As we green our lives, the home is a natural place for innovation. There will be lots of players in this space, but Living Homes has set the bar with its extraordinary product. Nevertheless, the home has received its share of criticism, largely for it luxurious, high-end package, which knocks affordability off the list of features to boast about. The expense irks critics for two reasons: One, the original mid-20th century prefabs were fundamentally about affordability and access to the average consumer, so for prefab purists, Living Homes betrays the founding mission. Perhaps more importantly, though, many sustainable building devotees believe that affordability is an indispensable element of being truly "green." In other words, if you are pricing out a huge segment of the market, you're not really sustainable. Both of these arguments are debatable, to be sure, and at Worldchanging we often justify pricey green design by reminding people that most innovative products hit the market at a price-point well outside most people's budget, and eventually demand drives down cost.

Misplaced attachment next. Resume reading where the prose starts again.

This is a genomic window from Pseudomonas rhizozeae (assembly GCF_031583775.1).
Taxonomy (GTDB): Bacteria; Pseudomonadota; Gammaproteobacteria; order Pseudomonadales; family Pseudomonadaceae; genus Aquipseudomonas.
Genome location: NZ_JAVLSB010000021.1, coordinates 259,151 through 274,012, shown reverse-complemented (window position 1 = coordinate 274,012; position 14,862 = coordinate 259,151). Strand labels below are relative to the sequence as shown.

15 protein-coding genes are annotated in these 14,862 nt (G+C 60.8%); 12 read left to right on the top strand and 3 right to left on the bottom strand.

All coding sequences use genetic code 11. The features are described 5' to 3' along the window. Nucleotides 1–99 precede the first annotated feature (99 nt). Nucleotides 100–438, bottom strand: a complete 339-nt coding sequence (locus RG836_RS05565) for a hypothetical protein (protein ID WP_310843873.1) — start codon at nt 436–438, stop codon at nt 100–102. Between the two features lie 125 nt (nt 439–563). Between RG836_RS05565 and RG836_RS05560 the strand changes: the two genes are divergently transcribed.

Hopefully this will be the case for Living Homes, because surely the rest of their sustainability agenda is a model to be replicated widely in residential housing. And no doubt everyone deserves to live in a home this green.
Zero impact isn't quite the case with the home above. It may have lowered considerably the energy use of itself, but what of the energy use to source and refine all the materials that went into making it? The energy cost of manufacture needs to be taken into account. While it is not medium density -- necessary I would think in a sustainable world -- it is certainly better than a conventional suburban home.
Barry, I wonder if this is a gap in the approach of these folks or first and foremost a gap in LEED. I am only now becoming familiar with the standard, so I am not sure yet how fully the impacts of manufacturing factor into its ranking system.
Perhaps someone else can shed light on this question? Would, for instance, a home which utilized the same footprint-minimizing technologies as this home (ie, the roof photovoltaic, the greywater system, etc) but utilized a system like PerformPanel (which blends concrete with postconsumer recycled styrofoam for injection into wall molds) beat out this house? Or would LEED even measure the foamcrete technology (aside from its insulative factors)?
I can't help but wonder what the investment is in this home?
This is a great idea! However, for even more LEED credits, the Developer may want to think "outside" the box. There are LEED credits available to home builders that construct their driveways from pervious concrete, a non-proprietary material. If the design is properly done, many more credits are available.